The other day I need to do some data analysis from a Microsoft Access file in my FreeBSD box, here are the steps that I’ve done

Goal: load data from Access into Python to perform data analysis

Library/program used:


UnixODBC is ODBC implementation on Linux/Unix. Installing it is quite easy, we can simply download the source code, ./configure, make and make install.


To actually connect to a database using ODBC, we’ll also need a driver for that database. The ODBC for Access provided by Microsoft doesn’t have a Linux installation so we’ll need to find 3rd party driver.

There are paid libraries such as the one from Easysoft(closed source but may have better quality). Luckily, I found one open-source driver from MDBTools. MDBTools is a collection of cli tools to interact with a Access database, it also contains a ODBC driver. We’ll install this driver.

The source code is at

Installation of MDBTools is quite easy, we just need to add the flag --with-unixodbc and set the path to our unixODBC. If we installed unixODBC in a non-standard path($HOME for example), we also need to set CPPFLAGS and LDFLAGS so that MDBTools knows where to find the library and header files.

Config unixODBC

Now we’ll need to config unixODBC so that it knows about our Access Driver, there are two files that we need:

  • odbcinst.ini (in etc folder): contains config of ODBC drivers
  • odbc.ini (in etc folder): contains config of Database

We’ll add Access driver to odbcinst.ini as follow:

Driver = <path to mdbtools installation>/lib/odbc/

odbc.ini is where we config our database so for example I have an access file name test.accdb, I will config it as follow

Driver = MDBTools
Database = <path to our database file>/test.accdb

After this, we can use unixODBC to connect to access, for example using its isql command:

isql test
> select * from test_table

Connect from Python

I also want to load Access data into Python so I used pyodbc to do that. It’s a wrapper to unixODBC so we’ll need unixODBC installed before we can actually run pyodbc.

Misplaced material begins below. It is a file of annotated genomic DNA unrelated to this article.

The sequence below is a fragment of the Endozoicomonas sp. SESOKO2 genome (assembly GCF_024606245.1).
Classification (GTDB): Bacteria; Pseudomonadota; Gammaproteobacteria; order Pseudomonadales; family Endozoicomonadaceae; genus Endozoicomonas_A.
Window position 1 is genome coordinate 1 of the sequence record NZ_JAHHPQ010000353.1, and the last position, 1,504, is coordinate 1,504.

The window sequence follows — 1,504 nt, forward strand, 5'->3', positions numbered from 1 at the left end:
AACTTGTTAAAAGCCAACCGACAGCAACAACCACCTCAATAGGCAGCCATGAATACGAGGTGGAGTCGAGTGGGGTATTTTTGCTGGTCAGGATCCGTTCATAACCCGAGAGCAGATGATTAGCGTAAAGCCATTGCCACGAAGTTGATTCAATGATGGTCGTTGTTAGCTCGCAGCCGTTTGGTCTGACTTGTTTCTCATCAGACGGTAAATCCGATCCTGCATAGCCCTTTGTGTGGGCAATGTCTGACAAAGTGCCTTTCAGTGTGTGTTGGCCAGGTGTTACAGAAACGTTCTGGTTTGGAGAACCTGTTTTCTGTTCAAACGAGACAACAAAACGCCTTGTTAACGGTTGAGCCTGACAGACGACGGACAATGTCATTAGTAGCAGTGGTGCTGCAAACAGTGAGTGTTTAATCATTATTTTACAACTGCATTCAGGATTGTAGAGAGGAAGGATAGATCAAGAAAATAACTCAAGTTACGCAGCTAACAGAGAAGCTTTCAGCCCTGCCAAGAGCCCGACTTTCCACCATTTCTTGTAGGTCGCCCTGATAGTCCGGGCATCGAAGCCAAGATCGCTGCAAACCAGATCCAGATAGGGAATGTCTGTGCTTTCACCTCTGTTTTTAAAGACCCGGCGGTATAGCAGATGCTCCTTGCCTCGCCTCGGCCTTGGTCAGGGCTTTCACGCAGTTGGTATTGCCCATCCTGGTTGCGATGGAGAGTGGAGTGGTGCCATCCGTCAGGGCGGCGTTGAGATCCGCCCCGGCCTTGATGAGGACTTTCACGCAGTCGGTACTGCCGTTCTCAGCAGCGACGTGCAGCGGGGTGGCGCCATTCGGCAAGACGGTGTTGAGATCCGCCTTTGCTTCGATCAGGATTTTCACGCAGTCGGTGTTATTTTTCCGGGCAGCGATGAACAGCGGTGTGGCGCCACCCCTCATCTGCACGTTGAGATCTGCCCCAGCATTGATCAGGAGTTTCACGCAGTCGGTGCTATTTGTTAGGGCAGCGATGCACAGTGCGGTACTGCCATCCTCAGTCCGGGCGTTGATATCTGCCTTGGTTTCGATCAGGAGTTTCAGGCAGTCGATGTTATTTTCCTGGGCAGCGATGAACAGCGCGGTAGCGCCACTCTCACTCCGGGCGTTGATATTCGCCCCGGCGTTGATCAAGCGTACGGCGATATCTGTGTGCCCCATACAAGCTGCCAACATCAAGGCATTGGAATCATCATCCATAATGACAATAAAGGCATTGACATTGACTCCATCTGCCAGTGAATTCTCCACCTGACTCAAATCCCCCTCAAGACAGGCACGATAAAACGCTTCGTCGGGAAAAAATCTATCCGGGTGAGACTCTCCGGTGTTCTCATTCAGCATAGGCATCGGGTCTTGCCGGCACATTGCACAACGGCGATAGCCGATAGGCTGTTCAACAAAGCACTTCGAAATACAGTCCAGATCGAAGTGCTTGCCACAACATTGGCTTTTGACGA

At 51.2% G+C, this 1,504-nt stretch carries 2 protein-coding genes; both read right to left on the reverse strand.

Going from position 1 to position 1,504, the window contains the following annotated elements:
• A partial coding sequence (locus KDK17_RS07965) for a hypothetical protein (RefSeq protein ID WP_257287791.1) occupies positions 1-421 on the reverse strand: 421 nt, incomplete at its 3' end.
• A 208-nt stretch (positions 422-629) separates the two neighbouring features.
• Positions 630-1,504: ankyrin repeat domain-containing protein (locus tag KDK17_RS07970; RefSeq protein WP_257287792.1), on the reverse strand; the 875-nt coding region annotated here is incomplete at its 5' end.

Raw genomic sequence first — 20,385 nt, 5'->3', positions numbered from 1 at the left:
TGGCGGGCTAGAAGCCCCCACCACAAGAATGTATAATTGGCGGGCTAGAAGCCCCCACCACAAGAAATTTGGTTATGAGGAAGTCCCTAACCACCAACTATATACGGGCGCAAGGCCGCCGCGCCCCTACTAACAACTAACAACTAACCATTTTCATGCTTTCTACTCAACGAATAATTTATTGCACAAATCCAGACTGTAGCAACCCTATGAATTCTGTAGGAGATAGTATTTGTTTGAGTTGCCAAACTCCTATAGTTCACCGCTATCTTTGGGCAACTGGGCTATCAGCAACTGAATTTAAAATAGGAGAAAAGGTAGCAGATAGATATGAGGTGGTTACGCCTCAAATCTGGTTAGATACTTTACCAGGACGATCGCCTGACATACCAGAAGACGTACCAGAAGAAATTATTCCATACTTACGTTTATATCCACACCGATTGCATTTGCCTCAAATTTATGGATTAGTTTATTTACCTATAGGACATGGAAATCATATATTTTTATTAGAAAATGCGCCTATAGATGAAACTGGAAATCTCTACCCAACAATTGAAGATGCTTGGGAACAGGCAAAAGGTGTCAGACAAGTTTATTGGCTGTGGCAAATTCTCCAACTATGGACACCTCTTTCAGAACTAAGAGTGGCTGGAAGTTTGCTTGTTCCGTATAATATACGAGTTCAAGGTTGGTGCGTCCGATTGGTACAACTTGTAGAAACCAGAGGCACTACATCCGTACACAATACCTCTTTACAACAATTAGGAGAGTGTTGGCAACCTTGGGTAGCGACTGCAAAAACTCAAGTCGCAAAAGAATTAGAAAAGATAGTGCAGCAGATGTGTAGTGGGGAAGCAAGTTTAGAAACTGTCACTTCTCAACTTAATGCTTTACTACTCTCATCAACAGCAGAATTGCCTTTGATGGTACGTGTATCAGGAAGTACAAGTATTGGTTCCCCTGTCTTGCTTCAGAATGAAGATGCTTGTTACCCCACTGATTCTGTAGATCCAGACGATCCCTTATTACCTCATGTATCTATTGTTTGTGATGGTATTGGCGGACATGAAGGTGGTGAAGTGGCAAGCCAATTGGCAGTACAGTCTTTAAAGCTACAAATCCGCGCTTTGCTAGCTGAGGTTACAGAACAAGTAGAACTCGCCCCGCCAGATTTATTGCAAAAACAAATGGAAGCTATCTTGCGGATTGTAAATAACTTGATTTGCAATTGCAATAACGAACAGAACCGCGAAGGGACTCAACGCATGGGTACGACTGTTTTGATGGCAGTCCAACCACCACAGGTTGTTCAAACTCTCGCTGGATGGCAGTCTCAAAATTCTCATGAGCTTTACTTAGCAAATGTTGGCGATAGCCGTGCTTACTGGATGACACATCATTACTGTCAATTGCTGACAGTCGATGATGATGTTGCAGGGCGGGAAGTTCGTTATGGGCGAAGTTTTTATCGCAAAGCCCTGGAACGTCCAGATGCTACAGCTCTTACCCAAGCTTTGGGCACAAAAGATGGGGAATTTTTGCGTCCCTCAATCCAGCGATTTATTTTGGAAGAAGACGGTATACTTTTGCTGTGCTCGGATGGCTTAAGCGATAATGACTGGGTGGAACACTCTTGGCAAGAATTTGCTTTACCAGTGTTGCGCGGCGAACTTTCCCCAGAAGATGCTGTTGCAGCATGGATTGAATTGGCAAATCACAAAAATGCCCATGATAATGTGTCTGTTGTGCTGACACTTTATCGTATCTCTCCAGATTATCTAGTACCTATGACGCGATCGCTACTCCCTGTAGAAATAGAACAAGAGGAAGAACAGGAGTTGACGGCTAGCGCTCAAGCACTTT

To check if pyodbc can actually load unixODBC, we need to import it

# pip install pyodbc
import pyodbc

If there is error such as ImportError: Shared object "" not found, required by "", we need to check our unixODBC installation. If we installed it in a non-standard folder, we can set the LD_LIBRARY_PATH environment variable to our unixODBC’s lib folder.

After properly import pyodbc, we can read our Access database as follow:

import pyodbc
file_name = "<path to access file>"
con = pyodbc.connect(f'DRIVER=MDBTools;DBQ={file_name}')
cursor = con.cursor()
cursor.execute('SELECT * FROM test_table').fetchone()

# we can even load our Access data into Pandas dataframe
import pandas as pd
df = pd.read_sql('SELECT * FROM test_table', con)


Although I can connect and load data from Access, sometimes I get some weird errors from pyodbc(or MDBTools). My suggestion is as soon as we can load Access data, save it to other natively supported database systems on Linux such as sqlite. It’s easy to do that from pandas

import pyodbc
import sqlite3
import pandas as pd

access_con = pyodbc.connect('DRIVER=MDBTools;DBQ=test.accdb')
sqlite_con = sqlite3.connect('test.sqlite3')

df = access_con.read_sql('SELECT * FROM test_table', access_con)
df.to_sql('test_table', sqlite_con)